Opposition searches for new opportunities
By Messenger Staff
Wednesday, October 6After a long pause the Opposition has begun to act, outlining its future plans and identifying how to oppose to the ruling administration, which in turn believes it will retain power for a long time.
There are certain dates which are worth mentioning – the first is November 25, when the public assembly has decided to convene a large public representative meeting. Former parliamentary chair, Nino Burjanadze and her party is leading this activity. The second is October 4, when 8 opposition parties initiated a new draft for the elections code and suggested to the ruling party adopting the proposal. These are two different actions put forward by the opposition. Presumably, first to neutralise the more radical bodies, the ruling administration should agree to negotiate the elections code with the initiators of the new elections code project. This is the only way to really ensure free elections.
The Opposition is not homogeneous and it is unlikely to unite in the near future. The reason being is that different forces within the group are represented by political leaders of a similar caliber, none of whom wants to admit another’s leadership. Nobody wants to relinquish their first position, and understandably the ruling administration takes advantage of the situation. The Opposition has two options – one is a rather aggressive move i.e. forcing the ruling power to resign, while the second is simply to participate in the elections and win. Opposition supporters of the first option say that to conduct fair elections under the governance of present political power is an illusion; there will be no fair, free and transparent elections. Other Opposition members claim it is possible to achieve free, fair and transparent elections.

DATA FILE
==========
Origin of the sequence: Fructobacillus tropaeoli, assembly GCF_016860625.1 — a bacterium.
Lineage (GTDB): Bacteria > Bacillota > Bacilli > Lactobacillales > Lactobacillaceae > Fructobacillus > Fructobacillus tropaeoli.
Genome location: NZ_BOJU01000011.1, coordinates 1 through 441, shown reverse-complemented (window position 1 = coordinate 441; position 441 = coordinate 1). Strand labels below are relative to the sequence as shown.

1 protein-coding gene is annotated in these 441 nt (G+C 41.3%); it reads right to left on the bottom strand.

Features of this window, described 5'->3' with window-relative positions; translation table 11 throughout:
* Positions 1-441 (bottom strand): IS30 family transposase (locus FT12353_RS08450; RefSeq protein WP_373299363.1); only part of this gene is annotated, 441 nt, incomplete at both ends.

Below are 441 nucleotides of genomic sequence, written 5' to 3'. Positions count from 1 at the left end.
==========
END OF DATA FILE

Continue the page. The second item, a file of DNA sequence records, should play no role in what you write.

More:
The public representation meeting scheduled for November 25 is linked to the name of Nino Burjanadze; many opposition leaders do not accept Burjanadze’s leadership and therefore think this way rather risky. The idea envisages inviting representatives from every region to Tbilisi and demanding snap parliamentary and presidential elections, which in its essence means that the current authorities should resign. It is well-known this kind of demand lasted almost for four month in 2009 and resulted in no changes. So the situation could become rather vague, it could lead to the possibility of organising an alternative system of governance, run by a union of representatives. But this would be an anti-constitutional act and of course would not be tolerated by the ruling administration. The second option of using a new elections code is endorsed by Georgia’s foreign friends because it would be in compliance with the democratic development of the country. The proposed new elections code suggests introducing biometric votes and identification cards/ passports as well as a different composition of parliament, with MPs being elected through proportional and regional lists. In short if the ruling power has a choice it should choose the second option which will definitely preserve stability in the country and retain support from outside.